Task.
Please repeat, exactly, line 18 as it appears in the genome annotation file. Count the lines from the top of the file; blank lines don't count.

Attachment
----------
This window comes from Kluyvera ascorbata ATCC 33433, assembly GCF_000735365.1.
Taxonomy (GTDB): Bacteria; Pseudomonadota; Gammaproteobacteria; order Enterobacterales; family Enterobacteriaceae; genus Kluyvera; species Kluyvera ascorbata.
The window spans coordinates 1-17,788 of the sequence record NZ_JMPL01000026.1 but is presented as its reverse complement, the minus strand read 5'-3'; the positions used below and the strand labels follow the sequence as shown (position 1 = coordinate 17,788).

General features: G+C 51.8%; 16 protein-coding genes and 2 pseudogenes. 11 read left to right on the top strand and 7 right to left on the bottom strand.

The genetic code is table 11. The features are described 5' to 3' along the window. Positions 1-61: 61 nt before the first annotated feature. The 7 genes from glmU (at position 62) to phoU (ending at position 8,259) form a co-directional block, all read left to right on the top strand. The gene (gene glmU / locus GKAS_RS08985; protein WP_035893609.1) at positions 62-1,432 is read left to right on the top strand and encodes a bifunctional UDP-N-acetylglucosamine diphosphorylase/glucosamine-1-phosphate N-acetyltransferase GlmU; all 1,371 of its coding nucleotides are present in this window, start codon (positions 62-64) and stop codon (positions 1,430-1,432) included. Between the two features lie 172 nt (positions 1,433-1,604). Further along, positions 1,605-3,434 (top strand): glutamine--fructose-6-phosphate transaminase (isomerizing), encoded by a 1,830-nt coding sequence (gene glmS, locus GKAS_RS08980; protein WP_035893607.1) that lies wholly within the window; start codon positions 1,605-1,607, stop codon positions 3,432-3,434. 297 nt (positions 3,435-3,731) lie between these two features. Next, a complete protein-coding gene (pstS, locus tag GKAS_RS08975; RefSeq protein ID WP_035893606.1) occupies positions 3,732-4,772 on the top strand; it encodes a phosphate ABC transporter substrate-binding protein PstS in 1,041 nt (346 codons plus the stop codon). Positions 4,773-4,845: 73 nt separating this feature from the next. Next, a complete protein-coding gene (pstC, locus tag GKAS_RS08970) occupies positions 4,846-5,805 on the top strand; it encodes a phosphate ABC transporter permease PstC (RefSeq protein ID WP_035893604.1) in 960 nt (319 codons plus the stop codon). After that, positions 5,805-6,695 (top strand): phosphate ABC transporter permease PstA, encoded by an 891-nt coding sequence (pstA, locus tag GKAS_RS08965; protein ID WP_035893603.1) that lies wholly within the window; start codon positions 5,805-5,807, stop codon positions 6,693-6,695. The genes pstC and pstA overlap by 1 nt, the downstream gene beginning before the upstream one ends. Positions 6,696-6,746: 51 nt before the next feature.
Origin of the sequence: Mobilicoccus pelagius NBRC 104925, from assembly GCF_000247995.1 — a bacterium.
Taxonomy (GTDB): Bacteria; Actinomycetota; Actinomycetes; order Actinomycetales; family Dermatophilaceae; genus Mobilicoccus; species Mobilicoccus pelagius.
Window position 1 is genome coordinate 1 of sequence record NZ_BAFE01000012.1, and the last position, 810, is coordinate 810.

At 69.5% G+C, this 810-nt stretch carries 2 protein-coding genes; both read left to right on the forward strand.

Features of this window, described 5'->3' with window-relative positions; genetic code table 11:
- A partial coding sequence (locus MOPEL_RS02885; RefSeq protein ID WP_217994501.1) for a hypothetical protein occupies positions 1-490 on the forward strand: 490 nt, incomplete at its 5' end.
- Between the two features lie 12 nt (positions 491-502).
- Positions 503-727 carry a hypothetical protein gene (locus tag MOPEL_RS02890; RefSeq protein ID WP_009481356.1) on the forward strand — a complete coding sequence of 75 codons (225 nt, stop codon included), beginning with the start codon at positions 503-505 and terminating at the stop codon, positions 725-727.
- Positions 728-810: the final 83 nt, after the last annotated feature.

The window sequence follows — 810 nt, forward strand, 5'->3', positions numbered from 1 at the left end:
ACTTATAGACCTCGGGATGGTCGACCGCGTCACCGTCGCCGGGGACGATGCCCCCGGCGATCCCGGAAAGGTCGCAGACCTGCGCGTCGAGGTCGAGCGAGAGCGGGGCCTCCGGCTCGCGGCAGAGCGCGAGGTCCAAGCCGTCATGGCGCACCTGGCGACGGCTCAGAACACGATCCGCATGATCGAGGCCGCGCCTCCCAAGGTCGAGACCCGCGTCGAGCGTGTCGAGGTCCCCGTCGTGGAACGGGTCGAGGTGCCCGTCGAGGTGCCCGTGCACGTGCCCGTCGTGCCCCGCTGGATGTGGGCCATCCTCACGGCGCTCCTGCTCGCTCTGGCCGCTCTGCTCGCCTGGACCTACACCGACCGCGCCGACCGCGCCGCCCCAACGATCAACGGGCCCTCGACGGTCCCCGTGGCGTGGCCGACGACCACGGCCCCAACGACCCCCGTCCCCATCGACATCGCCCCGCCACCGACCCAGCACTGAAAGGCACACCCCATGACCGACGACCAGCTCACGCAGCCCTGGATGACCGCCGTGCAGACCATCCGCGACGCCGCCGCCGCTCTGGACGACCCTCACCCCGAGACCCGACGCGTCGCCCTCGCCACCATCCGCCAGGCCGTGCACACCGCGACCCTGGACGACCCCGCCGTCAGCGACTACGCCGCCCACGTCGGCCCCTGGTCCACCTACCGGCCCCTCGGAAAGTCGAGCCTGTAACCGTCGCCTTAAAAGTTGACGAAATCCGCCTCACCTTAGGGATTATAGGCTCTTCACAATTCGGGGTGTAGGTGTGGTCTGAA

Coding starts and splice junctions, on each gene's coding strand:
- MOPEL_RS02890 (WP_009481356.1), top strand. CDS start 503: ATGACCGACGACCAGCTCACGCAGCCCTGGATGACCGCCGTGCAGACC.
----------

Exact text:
- MOPEL_RS02890 (WP_009481356.1), top strand. CDS start 503: ATGACCGACGACCAGCTCACGCAGCCCTGGATGACCGCCGTGCAGACC.